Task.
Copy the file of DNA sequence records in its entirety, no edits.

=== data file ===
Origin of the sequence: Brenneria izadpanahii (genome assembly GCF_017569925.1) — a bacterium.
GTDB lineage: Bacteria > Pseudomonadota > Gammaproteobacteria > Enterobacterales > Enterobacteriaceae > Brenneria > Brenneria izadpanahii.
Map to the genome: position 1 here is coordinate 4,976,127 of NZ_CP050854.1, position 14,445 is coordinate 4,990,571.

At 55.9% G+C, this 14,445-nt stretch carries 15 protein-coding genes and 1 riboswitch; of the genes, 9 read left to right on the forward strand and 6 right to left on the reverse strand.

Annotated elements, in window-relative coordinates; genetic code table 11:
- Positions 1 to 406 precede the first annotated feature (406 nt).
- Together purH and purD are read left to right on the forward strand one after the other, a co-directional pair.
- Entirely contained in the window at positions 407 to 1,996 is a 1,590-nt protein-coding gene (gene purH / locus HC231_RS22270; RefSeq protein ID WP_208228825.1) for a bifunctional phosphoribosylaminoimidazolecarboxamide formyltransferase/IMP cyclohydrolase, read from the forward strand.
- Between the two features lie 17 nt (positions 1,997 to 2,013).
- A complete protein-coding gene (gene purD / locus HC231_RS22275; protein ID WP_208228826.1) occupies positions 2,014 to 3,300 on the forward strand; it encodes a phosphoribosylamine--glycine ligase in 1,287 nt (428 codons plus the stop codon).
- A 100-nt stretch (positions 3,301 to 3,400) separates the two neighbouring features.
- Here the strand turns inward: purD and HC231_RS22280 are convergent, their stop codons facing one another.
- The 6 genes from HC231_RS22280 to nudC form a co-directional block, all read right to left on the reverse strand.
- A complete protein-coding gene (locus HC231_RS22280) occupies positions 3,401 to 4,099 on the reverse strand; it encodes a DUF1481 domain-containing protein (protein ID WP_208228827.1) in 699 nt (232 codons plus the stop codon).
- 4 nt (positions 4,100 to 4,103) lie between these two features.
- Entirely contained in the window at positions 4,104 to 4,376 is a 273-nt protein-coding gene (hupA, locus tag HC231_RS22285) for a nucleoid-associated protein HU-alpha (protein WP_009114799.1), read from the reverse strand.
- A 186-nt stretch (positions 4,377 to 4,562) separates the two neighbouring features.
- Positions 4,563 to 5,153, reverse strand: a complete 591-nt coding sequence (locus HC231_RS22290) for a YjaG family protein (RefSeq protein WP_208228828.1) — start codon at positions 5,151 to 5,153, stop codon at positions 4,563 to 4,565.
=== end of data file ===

Origin of the sequence: Brenneria izadpanahii (genome assembly GCF_017569925.1) — a bacterium.
GTDB lineage: Bacteria > Pseudomonadota > Gammaproteobacteria > Enterobacterales > Enterobacteriaceae > Brenneria > Brenneria izadpanahii.
Map to the genome: position 1 here is coordinate 4,976,127 of NZ_CP050854.1, position 14,445 is coordinate 4,990,571.

At 55.9% G+C, this 14,445-nt stretch carries 15 protein-coding genes and 1 riboswitch; of the genes, 9 read left to right on the forward strand and 6 right to left on the reverse strand.

Annotated elements, in window-relative coordinates; genetic code table 11:
- Positions 1 to 406 precede the first annotated feature (406 nt).
- Together purH and purD are read left to right on the forward strand one after the other, a co-directional pair.
- Entirely contained in the window at positions 407 to 1,996 is a 1,590-nt protein-coding gene (gene purH / locus HC231_RS22270; RefSeq protein ID WP_208228825.1) for a bifunctional phosphoribosylaminoimidazolecarboxamide formyltransferase/IMP cyclohydrolase, read from the forward strand.
- Between the two features lie 17 nt (positions 1,997 to 2,013).
- A complete protein-coding gene (gene purD / locus HC231_RS22275; protein ID WP_208228826.1) occupies positions 2,014 to 3,300 on the forward strand; it encodes a phosphoribosylamine--glycine ligase in 1,287 nt (428 codons plus the stop codon).
- A 100-nt stretch (positions 3,301 to 3,400) separates the two neighbouring features.
- Here the strand turns inward: purD and HC231_RS22280 are convergent, their stop codons facing one another.
- The 6 genes from HC231_RS22280 to nudC form a co-directional block, all read right to left on the reverse strand.
- A complete protein-coding gene (locus HC231_RS22280) occupies positions 3,401 to 4,099 on the reverse strand; it encodes a DUF1481 domain-containing protein (protein ID WP_208228827.1) in 699 nt (232 codons plus the stop codon).
- 4 nt (positions 4,100 to 4,103) lie between these two features.
- Entirely contained in the window at positions 4,104 to 4,376 is a 273-nt protein-coding gene (hupA, locus tag HC231_RS22285) for a nucleoid-associated protein HU-alpha (protein WP_009114799.1), read from the reverse strand.
- A 186-nt stretch (positions 4,377 to 4,562) separates the two neighbouring features.
- Positions 4,563 to 5,153, reverse strand: a complete 591-nt coding sequence (locus HC231_RS22290) for a YjaG family protein (RefSeq protein WP_208228828.1) — start codon at positions 5,151 to 5,153, stop codon at positions 4,563 to 4,565.